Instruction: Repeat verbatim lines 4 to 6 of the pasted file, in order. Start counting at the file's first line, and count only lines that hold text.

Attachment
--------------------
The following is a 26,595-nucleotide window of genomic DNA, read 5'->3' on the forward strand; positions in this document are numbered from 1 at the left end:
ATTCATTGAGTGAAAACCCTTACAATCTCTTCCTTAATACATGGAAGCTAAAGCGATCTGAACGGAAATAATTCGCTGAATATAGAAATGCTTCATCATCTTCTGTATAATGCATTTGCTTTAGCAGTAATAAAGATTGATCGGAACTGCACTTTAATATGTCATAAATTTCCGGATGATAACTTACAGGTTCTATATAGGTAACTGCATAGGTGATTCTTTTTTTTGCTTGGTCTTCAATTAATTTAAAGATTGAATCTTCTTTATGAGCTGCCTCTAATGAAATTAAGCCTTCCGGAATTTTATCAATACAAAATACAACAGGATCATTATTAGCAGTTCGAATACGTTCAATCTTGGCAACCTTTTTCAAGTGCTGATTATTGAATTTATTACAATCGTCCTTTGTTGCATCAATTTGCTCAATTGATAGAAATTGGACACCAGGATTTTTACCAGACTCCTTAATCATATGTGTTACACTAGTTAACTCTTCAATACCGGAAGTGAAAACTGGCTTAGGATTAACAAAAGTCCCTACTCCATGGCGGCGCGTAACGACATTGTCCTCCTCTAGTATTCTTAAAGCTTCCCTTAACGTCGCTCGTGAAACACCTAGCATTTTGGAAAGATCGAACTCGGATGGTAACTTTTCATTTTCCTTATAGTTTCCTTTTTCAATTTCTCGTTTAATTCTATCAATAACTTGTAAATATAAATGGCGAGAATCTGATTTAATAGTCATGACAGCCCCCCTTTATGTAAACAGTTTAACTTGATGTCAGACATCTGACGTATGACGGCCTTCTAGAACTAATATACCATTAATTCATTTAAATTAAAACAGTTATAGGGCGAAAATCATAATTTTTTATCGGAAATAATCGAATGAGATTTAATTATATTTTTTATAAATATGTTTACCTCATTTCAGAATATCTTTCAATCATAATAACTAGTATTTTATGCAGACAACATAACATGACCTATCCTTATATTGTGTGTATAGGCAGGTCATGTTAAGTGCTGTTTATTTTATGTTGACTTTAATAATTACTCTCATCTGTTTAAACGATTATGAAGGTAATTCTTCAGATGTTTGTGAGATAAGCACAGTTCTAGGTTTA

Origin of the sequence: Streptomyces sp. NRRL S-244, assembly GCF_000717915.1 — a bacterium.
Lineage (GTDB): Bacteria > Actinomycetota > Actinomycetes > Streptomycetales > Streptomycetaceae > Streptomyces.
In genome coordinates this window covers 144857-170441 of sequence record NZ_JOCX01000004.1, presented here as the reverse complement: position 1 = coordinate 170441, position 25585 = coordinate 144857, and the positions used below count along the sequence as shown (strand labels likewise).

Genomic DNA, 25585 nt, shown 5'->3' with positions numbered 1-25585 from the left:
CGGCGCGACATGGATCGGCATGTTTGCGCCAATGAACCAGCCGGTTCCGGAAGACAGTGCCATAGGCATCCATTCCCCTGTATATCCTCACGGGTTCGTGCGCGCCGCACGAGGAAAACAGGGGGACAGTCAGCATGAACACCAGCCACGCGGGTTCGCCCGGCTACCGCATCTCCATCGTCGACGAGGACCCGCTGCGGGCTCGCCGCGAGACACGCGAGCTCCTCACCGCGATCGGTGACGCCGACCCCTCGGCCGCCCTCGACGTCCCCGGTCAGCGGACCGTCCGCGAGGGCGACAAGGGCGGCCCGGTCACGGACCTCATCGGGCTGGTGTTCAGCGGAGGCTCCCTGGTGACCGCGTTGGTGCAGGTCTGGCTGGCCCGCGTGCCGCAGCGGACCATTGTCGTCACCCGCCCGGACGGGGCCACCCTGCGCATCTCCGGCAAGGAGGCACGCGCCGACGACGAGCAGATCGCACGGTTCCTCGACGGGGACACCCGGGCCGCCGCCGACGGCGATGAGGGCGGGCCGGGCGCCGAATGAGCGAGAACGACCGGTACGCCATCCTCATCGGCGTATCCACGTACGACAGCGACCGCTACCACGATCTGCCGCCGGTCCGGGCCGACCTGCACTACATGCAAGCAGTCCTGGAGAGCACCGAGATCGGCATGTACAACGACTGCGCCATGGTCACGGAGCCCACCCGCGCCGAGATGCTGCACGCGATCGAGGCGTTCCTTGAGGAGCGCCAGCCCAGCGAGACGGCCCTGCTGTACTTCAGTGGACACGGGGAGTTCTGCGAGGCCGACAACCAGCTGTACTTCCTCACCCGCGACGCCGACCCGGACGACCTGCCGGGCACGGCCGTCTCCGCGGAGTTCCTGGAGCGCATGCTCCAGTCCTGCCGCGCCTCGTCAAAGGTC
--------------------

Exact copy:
Lineage (GTDB): Bacteria > Actinomycetota > Actinomycetes > Streptomycetales > Streptomycetaceae > Streptomyces.
In genome coordinates this window covers 144857-170441 of sequence record NZ_JOCX01000004.1, presented here as the reverse complement: position 1 = coordinate 170441, position 25585 = coordinate 144857, and the positions used below count along the sequence as shown (strand labels likewise).

Genomic DNA, 25585 nt, shown 5'->3' with positions numbered 1-25585 from the left: